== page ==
At the reward, Jonathan’s tribe members get their much anticipated letters from home. Rewards with letters from home are a double-edged sword. I actually don’t believe getting a letter full of love from home is very helpful within the context of playing to win Survivor. Reading the words of a spouse or parent have the effect of filling a contestant with love and a longing to be home and to be held by the ones he loves. This longing can take a person’s mind off the game and plant a seed of homesickness that can seep over into making some really bad decisions. I’ve seen people check out completely after reading their letters. Survivor is a really tough game, mentally, emotionally and physically. Staying focused on each moment in the game and the desired goal at the end is literally the only mindset one can have in order to win.
Speaking of winners, how amazing is Carter? I know that’s not really the most accurate adjective to describe him, but come on, the guy is so hilarious. Jeff and Carter are like the island version of David Spade and Chris Farley. Just try it on for a minute before you disagree.
Allow me to set the scene for you. Jeff (D. Spade) is busy masterminding a plot against Penner in the shelter, describing his scheme to vote out the old veteran to his very blonde partner in crime, Carter (Farley). Just then, Penner sits down with the boys. “Who are we voting?” he asks, in typical Penner panache. Carter replies, “Penner or Katie.”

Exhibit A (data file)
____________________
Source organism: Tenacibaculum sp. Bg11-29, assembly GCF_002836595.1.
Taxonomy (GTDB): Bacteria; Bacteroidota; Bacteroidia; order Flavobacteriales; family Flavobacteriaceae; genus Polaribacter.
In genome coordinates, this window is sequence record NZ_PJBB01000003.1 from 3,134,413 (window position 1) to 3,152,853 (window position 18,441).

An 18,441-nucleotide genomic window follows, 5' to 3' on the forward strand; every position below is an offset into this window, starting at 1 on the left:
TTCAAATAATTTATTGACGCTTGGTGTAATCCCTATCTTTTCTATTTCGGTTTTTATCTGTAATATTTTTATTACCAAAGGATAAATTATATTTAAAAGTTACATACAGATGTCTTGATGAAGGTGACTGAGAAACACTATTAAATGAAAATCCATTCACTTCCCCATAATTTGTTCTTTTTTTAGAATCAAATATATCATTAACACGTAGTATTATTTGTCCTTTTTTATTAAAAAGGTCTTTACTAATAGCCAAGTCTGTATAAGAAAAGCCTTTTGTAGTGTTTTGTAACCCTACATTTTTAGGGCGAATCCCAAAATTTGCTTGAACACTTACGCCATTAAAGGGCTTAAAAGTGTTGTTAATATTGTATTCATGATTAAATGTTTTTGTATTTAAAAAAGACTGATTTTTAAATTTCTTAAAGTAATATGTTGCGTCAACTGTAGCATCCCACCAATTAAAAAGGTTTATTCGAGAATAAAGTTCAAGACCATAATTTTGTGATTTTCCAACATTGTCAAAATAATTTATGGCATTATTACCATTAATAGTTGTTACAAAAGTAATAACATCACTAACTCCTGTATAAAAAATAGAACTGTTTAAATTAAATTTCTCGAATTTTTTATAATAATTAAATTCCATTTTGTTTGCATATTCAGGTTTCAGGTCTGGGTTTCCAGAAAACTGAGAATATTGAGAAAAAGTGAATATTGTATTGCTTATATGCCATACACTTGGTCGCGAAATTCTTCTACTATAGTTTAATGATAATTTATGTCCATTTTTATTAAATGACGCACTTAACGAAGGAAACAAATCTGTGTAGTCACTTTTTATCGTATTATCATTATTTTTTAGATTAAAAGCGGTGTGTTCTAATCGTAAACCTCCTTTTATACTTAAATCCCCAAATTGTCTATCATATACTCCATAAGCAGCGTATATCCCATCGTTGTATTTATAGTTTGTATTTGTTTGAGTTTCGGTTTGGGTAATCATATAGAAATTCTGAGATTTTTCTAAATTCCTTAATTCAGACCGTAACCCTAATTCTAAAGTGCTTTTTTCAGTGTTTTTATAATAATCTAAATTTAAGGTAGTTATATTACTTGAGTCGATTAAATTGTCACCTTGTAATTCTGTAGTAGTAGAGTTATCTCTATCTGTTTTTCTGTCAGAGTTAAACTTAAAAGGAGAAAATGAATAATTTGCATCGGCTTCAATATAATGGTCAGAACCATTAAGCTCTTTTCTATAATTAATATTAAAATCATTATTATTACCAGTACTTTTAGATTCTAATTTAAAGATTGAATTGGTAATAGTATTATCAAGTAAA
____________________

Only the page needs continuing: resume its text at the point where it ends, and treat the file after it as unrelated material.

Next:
What did he just say?!
Penner doesn’t even bat an eye as poor little deer in the headlights, Carter, bumbles around to retract his latest statement. Doh!
“Ummm.. I mean Denise, Denise or Katie.”
Riiiiiight, that’s what he meant.
Hats off to the producers of this episode. They did a fine job of leading me to believe that, with Jeff Kent heading up the charge, Penner may just be getting the old heave-ho. Even when they finally do get to tribal, Probst’s line of questioning leans toward the notion of Jonathan becoming the latest victim of an old-fashioned Survivor blindside. He doesn’t play the immunity idol and I’m squirming in my seat. Is this really happening? Tonight would be the night to make a bold move and unseat the clear leader of the tribe and the holder of the immunity idol before the numbers start to dwindle later on. Is Jeff Kent going to characterize himself as a gamer, someone who is willing to put his neck out and make a bold move??
Nope. My spirits settle back into their comfortable spot on the sofa. Katie, the tribe has spoken and another hot chick bites the dust.
When are these guys going to do something exciting and unexpected? I’ll continue this journey with you guys and hope that some twists and turns are heading our way very soon!
Love you all.. xoxo
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ENTERTAINMENT WEEKLY: All the questions this week are going to be about the reward challenge. Because there are a lot of questions to ask! First off, you told Tandang they had to sit out one man and one woman in both of the challenges. Why did you make them specially sit out a man in each, when a tribe can usually sit out whomever they want (as long as those people did not sit out another challenge in the same episode cycle)? Is that because they already had an extra man when Malcolm was put on that tribe?